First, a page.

A lot of words have been thrown around on this campus in response to the NCAA sanctions on the USC football program. Devastating, disheartening and crushing, to name a few.
And from a fan’s perspective, the sanctions are all of that. Nothing for Trojans to root for, except ruining other teams’ seasons.
But are the sanctions devastating and disheartening enough to stop fans from attending the games?
The magnitude of this question should not go unnoticed. As Jonathan Kendrick wrote in his column last Friday, the USC athletic department has an annual budget of about $80 million. In the fiscal year in which these numbers were taken (2008-2009), the football program turned the athletic department a $35-million gross profit and a $14-million net profit. Despite the $21 million in expenses, it was the only sport to finish in the black.
That means the financial viability of literally every other USC sport is tied to football. If football doesn’t turn a substantial profit, other sports will suffer as a result.
And though some of football’s tremendous revenue comes from game broadcasts and donations, a large percentage is from ticket sales. A loss of sales would not only be harmful to the football program but to all of Trojan athletics.
In light of all the turmoil and trouble USC football has seen in the last year, one could see how a potentially devastating loss of ticket sales is possible. But has it happened?
According to USC Ticket Office Director Debra Duncan, in a word, no.
“There hasn’t really been much of a change [in ticket sales] so far this year,” Duncan said.
She believes the primary reason for this is the attitude of the Trojan fans.
“Our fans are very loyal. They’re not going to stop supporting their team because of one bump in the road,” she said.
That sentiment was echoed by many. Almost without fail, every student who was asked why they still bought season football tickets in the wake of the sanctions responded with some form of the phrase, “Football is football.”
“It’s the culture here,” said Will Blair, a freshman majoring in aerospace engineering.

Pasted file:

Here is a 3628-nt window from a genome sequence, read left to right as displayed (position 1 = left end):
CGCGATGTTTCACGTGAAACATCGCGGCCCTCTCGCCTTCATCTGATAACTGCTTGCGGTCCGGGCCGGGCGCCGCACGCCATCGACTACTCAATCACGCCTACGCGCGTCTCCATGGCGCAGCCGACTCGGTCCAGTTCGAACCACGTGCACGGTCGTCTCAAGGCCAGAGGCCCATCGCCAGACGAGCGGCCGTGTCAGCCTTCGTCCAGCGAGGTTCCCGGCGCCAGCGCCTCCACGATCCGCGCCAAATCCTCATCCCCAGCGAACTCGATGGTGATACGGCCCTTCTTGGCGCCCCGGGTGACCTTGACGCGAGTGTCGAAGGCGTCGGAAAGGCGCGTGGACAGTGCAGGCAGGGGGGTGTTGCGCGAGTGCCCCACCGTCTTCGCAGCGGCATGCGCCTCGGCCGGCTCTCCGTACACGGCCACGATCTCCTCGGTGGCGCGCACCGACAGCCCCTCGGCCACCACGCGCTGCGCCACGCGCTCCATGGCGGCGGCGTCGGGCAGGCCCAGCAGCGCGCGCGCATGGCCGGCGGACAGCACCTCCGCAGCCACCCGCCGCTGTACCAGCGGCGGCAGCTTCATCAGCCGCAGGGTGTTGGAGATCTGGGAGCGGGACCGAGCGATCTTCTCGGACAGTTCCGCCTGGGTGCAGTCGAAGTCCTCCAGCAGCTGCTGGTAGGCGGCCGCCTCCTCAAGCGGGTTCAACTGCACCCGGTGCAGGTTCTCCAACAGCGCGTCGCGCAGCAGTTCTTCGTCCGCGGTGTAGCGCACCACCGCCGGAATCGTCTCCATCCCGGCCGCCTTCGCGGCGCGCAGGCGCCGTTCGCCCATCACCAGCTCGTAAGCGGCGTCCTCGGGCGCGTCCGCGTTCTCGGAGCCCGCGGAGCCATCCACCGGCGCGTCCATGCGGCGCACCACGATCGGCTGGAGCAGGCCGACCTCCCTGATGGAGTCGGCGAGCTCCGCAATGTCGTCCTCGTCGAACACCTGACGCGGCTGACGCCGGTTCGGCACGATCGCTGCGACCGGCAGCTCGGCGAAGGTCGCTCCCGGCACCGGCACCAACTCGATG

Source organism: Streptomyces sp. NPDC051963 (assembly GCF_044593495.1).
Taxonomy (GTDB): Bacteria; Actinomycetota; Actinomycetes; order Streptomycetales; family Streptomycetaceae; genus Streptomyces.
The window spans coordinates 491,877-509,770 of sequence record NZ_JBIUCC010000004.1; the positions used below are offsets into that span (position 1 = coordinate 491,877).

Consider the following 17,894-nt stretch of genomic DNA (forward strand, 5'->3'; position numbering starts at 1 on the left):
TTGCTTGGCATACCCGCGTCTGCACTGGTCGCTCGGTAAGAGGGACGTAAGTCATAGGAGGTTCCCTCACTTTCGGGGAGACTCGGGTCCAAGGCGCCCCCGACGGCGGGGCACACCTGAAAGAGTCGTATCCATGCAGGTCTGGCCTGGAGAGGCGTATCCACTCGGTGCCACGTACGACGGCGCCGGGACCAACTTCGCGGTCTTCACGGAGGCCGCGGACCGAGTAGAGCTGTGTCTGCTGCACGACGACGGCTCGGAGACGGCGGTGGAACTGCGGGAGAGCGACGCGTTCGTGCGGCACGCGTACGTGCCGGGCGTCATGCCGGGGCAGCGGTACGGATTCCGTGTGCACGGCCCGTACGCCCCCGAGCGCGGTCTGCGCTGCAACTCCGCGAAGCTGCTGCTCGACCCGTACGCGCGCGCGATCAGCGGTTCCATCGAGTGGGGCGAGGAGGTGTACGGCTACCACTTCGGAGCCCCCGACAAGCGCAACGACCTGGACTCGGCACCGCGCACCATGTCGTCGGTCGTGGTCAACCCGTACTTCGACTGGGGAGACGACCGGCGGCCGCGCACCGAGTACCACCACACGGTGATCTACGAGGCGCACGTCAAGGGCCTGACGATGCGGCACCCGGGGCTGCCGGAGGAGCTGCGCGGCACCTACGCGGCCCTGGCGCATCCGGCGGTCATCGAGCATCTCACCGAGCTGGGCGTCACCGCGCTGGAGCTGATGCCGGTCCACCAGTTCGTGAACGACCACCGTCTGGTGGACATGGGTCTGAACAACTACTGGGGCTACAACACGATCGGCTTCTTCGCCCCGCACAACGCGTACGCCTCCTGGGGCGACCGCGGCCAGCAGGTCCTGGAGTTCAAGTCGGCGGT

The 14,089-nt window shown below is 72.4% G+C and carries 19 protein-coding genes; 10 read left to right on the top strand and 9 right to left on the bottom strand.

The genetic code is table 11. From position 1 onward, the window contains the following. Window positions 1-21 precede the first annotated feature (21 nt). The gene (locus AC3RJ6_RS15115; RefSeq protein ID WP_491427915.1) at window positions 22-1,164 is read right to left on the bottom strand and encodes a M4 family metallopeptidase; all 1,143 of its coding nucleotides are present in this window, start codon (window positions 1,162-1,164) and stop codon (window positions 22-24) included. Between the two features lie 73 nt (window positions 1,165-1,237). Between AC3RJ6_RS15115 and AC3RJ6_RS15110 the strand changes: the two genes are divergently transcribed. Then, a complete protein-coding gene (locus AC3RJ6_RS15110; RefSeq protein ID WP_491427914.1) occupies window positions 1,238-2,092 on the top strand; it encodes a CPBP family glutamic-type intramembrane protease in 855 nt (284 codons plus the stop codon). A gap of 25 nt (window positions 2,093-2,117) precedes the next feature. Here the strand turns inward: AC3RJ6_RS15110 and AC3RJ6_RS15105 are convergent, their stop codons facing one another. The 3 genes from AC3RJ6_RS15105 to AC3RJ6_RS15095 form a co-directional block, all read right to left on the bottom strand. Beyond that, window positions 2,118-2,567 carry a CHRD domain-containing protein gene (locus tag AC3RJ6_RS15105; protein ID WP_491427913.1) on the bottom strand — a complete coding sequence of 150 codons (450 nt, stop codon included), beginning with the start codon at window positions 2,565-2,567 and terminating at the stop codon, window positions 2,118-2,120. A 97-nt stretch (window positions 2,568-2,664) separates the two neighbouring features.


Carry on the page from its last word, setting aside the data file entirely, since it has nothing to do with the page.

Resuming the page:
L.A. native, longtime Trojan supporter and current freshman computer science and business administration major Curtis Speed went so far as to say that the team “could be playing one game the whole year and I’d still buy the tickets.”
For others, the football game is simply background.
“Don’t get me wrong, I love my Trojans,” said Josh Gonzalez, a junior majoring in psychology. “But it’s the atmosphere the game creates that you really can’t miss.”
Some students, however, don’t see it that way.
“I love football,” said Calvin Chung, a freshman majoring in computer science. “Trojan football was one of the major reasons I chose to come to USC. But I don’t want to pay to watch meaningless games.”
Chung’s viewpoint is not a common one.
“We’re right on track with our student ticket sales,” Duncan said. “We’ve been selling right around 12,000 every season and we’re certainly on pace to be right around there this season as well.”
Duncan also said there has been no drop-off in alumni and booster sales. And although loyalty is certainly the largest factor here as well, she admits most fans renewed their season tickets before the sanctions were announced.
“We actually have issued a few [sanction-related] refunds,” Duncan said. “But as I said before, our fans are tremendously loyal.”
She pointed out, however, that if fans don’t renew their season tickets, they lose the seating preference.
The one area where the ticket office has experienced a loss in sales is in single-game tickets.
“In the past, we would sell out entire seasons,” Duncan said. “In recent years, we’ve had as many as 1,000 tickets available on the day of a game. That’s not a lot in an 80,000-seat venue, but it’s still more than we’re accustomed to.”
But Duncan believes this is not related to the sanctions.
“We started experiencing this well before there was even any talk of sanctions,” Duncan said.
She instead attributed the loss of sales to the economy and the fact that the team has not been quite as successful in recent years as it was in the mid-2000s.
Duncan brought up that when the basketball team was doing well last year, sales went up tremendously. However, when the university put self-imposed sanctions on the program, including a one year postseason ban, sales fell rapidly.
“The basketball sanctions may have had an impact,” Duncan said. “Not in season tickets, but in single-game (tickets).”
But football remains king at USC.
“There is absolutely nothing like Saturdays in the fall,” 2007 alumna Alexa Maremaa said.
And although the team might not have anything to play for beside pride, that’s all the fans need to root them on.
Perhaps Dan Kasang, a senior majoring in environmental studies, said it best:
“I love football. I love the Trojans. They’re gonna kick ass like always, and I’m gonna love watching it.”